My interviewer threw me a curve-ball! I had just graduated from college and was interviewing with a sales manager named “James,” for an outside sales position with a major copy machine company.
“Sell me this pen!” James demanded, as he slammed the pen on his desk in front of us and awaited my response.
I responded by creating an imaginary list of all the features the pen had to offer, to include special ink that lasted a lifetime! “This will be the last pen you ever buy in your life!” I confidently exclaimed.
I felt good about my selling performance as the interview concluded. I was sure that I aced “the pen test” and was looking forward to getting a callback. As I sat by the phone waiting for it to ring, the only sound I heard was the sound of the crickets outside of my window!
Where did I go wrong? All of my sales training up to that point had stressed the importance of clearly communicating the features and benefits of the product.
Several months later, after reading Jeffrey Gitomer’s book, The Sales Bible, I realized where I went wrong. Gitomer wrote the following statement that forever changed how I viewed the sales process:
“Listening is the first commandment of selling.” And then it hit me. I had nothing to listen to because I never asked James any questions related to his need for a pen!
Was he in the market for a pen? What did he like about the one he currently uses? How specifically did he plan to use the pen? I was so focused on talking that I forgot about listening.
Have you ever been so focused on talking that you forgot to listen? Well, you aren’t alone. Consider the following research findings of Dr. Ralph Nichols, a pioneer in the field of listening:
“While participating in a conversation, the average person forgets 50% of what the other person is saying immediately after they finish speaking.”
In most conversations, when one person is talking, the other is mentally rehearsing his response, while he waits for his turn to talk.
Think about your own life for a moment. How many people can you name that actively listen without interrupting, and give you their undivided attention while you are speaking? For most people, it’s a short list.
Since the failure to listen is such a prevalent problem, becoming a masterful listener can give you a competitive edge. This makes listening the secret to successful selling at your shop. Stay with me to learn two specific ways that you can benefit from becoming a better listener.
Listening Builds Trust
Imagine taking your car to a shop and you tell the writer that you have a 2010 Ford Fusion. As he is writing you up he asks you, “What kind of car was that?” Later in the transaction, you instruct your advisor to replace the two rear tires, only to find that he has the two front tires circled on the work order!
You ask him to call you on your cell phone number with updates and realize later that you have three messages on your home answering machine letting you know that the job won’t be done today as promised! Based on this interaction, how much trust would you have in this shop?
Sadly, this scenario occurs every day in shops across America. How can the customer trust you to be “her mechanic,” when she can’t trust you to remember what she told you about her vehicle? To build higher levels of trust I recommend that you embrace the habits of notetaking and restating.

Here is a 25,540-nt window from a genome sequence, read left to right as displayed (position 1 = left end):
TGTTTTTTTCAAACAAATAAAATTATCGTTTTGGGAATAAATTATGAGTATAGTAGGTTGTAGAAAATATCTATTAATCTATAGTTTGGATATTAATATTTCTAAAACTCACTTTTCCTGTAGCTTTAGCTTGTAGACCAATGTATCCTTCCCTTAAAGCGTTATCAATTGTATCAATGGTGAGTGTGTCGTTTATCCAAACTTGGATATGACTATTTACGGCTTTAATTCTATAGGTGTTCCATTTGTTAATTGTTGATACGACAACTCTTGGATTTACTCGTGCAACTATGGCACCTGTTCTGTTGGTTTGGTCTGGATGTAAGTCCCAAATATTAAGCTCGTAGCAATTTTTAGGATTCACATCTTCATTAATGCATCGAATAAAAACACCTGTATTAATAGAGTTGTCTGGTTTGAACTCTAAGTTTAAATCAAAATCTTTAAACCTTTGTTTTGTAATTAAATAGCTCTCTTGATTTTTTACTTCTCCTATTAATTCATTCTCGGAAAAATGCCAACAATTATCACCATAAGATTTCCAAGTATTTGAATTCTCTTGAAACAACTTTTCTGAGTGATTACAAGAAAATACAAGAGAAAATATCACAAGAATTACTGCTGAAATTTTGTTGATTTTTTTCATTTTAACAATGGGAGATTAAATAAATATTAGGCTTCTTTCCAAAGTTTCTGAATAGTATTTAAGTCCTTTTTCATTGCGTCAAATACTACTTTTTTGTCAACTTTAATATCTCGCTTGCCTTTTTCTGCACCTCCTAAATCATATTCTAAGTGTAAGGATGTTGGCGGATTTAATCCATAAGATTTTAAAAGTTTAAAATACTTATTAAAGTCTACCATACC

When the customer is calling, you can use your phone log to write down the necessary details of the conversation. When she is at your location, use a note pad to write down what she’s saying.
After she has told you about a specific problem, review your notes and restate the problem back to her to confirm that you were listening. Embracing these habits can make you her shop of choice because you will have established the right level of trust.
Listening Builds Connection
The story is told of a young woman in England who had the opportunity to dine with two political rivals who were running for the office of Prime Minister: William Gladstone and Benjamin Disraeli.
She was later asked to compare her encounters with both gentlemen. What she reported confirms the value of being a great listener.
“When I left the dining room after sitting next to Mr. Gladstone, I felt like he was the most interesting man in the world. After sitting next to Mr. Disraeli, I felt like I was the most interesting woman in the world!”
Disraeli won the election by a landslide, because of his ability to listen and connect. He allowed her to talk about her favorite subject.
Your customers and the young lady have the same favorite subject: themselves! This is why going out to the vehicle with the customer is such a critical step. You get the opportunity to listen as she talks about herself.
Asking the right questions is the starting point of the listening process.
For example, after asking her how long she plans to keep the car, you get to listen as she tells you about how well she maintains it. After asking about the toddler car seat in the back, you get to listen as she tells you about how well her little son is doing in soccer.
When she feels like she is the most interesting customer in the world, she will vote for you as her shop of choice! Your ability to listen will build that connection.
So, there you have it. The opportunity to build trust and connection makes listening the secret to successful selling at your shop.
I have mixed emotions about failing the pen test. On the one hand, I wish I would have asked the right questions to start the listening process. However, if I had gotten the copier sales job, I may have never started my career in automotive and I wouldn’t be in a position to listen to the recordings of you applying the secret to successful selling!
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